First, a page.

x Abu Dhabi, UAEFriday 21 July 2017

Bounced cheques: Rules reform in UAE 'must take the stretch out of rubber cheques'

Draft insolvency laws meant to overhaul bankruptcy procedures and bring the UAE into line with international standards will be redundant as long as bounced cheques remain a criminal offence, lawyers warn.

Draft insolvency laws meant to overhaul bankruptcy procedures and bring the UAE into line with international standards will be redundant as long as bounced cheques remain a criminal offence, lawyers warn.

Many banks tend to begin criminal proceedings as soon as a customer defaults, rather than try to negotiate, says Mazen Boustany, head of banking and finance at the law firm Habib Al Mulla & Company.

"When you have a bazooka, you use it," Mr Boustany says. "The purpose is not to put the borrower in jail. The purpose is to recover the funds."

Criminal procedures are regarded by banks as faster and more effective in recovering payments. The same problem could bedevil reforms to the UAE bankruptcy law, Mr Boustany says.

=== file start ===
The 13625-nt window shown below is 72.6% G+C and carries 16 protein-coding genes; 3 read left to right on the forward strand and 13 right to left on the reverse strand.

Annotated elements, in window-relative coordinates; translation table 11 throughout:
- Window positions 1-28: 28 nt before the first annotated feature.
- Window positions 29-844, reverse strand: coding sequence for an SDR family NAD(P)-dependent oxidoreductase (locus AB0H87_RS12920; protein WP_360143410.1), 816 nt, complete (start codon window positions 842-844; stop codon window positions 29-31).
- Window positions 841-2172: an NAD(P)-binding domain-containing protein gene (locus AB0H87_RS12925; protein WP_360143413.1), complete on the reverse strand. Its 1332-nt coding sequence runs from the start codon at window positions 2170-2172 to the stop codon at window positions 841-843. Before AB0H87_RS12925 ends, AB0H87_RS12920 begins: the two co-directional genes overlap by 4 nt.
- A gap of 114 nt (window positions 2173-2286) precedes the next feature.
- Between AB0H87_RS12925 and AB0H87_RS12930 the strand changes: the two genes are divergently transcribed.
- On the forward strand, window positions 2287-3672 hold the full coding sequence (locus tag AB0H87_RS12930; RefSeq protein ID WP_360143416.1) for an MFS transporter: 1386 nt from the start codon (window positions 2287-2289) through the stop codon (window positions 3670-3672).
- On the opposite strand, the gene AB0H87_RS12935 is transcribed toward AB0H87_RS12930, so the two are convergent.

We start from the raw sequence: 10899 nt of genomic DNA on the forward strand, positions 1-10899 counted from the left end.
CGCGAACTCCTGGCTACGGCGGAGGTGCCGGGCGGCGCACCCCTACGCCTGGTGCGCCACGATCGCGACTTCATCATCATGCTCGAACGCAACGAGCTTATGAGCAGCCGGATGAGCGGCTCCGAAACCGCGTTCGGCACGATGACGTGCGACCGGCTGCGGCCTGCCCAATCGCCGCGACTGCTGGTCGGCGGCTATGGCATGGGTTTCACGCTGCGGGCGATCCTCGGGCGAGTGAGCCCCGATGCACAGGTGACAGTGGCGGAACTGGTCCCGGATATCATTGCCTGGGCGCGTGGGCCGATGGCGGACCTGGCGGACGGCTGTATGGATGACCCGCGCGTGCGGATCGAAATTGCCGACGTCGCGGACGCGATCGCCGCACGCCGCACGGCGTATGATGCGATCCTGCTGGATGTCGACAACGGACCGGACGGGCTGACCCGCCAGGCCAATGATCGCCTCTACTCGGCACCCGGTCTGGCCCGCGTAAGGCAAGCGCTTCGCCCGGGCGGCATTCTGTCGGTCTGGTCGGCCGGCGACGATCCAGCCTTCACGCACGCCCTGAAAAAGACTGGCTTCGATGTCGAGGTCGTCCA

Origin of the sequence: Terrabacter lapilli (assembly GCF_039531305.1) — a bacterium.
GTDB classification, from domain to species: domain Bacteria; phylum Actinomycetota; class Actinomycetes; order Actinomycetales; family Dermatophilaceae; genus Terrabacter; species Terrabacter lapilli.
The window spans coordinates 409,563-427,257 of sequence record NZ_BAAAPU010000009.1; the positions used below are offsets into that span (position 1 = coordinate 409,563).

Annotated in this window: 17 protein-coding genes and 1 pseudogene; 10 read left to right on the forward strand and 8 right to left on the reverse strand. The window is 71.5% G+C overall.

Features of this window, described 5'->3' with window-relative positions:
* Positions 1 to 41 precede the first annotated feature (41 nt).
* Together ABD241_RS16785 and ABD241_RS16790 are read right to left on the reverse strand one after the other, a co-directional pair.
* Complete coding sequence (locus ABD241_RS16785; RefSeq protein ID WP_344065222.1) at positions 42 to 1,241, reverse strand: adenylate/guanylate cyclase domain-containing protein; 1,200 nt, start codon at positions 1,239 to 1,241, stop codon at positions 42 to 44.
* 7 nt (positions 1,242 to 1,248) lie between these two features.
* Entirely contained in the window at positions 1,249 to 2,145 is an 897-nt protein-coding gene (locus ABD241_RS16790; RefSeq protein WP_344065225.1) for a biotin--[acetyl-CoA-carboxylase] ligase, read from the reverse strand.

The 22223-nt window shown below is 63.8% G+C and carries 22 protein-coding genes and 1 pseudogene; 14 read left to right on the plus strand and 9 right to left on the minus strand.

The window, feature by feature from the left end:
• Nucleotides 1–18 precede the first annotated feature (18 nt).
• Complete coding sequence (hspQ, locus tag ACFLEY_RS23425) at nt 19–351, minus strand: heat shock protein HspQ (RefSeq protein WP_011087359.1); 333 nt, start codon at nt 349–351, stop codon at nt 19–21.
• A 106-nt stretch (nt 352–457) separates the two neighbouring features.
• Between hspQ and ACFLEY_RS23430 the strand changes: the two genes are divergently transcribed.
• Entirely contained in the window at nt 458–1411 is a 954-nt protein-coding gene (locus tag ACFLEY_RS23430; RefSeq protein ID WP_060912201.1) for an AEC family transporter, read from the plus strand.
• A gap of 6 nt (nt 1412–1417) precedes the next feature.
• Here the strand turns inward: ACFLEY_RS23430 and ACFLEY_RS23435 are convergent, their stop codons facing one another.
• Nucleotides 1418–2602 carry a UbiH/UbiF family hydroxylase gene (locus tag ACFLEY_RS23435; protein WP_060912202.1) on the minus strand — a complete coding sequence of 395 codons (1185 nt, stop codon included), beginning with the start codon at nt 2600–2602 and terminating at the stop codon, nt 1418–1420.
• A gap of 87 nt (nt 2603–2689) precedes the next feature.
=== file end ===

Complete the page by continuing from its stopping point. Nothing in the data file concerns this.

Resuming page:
"When you have a powerful weapon such as the cheque, nobody will use complex procedures," he says.

Several prisoners, including the British businessman Safi Qurashi, have gone on hunger strike in the past few months to protest against the UAE's bounced-cheque laws and draw international attention to their plight.

It is unknown how many are serving time for bounced cheques. Last year, 1.5 million cheques bounced - more than one in every 20 cheques used for payments - for transactions worth Dh55.3 billion.

The threat of jail often convinces defaulters to flee the country, removing the possibility of any recovery of funds and increasing charges for the banks' remaining customers.

Making bounced cheques a crime limits the amount banks are able to lend, costing the UAE economy, analysts say.

Banks in the Emirates have hoarded cash for provisions instead of lending to the economy since the onset of the global financial crisis, setting aside more to cover the cost of defaulted debts than the total value of defaulted loans.

"Banks in the UAE, and the Middle East more generally, have provisions coverage over 100 per cent," says Dan Cowan, an executive director and financial analyst at Morgan Stanley.

"It's common practice in the Middle East and that could reflect bankruptcy laws or recovery rates."

While the UAE has had an insolvency law in effect since 1993, it is rarely used because of the length of time involved and the low recovery rates, Mr Boustany says.

ghunter@thenational.ae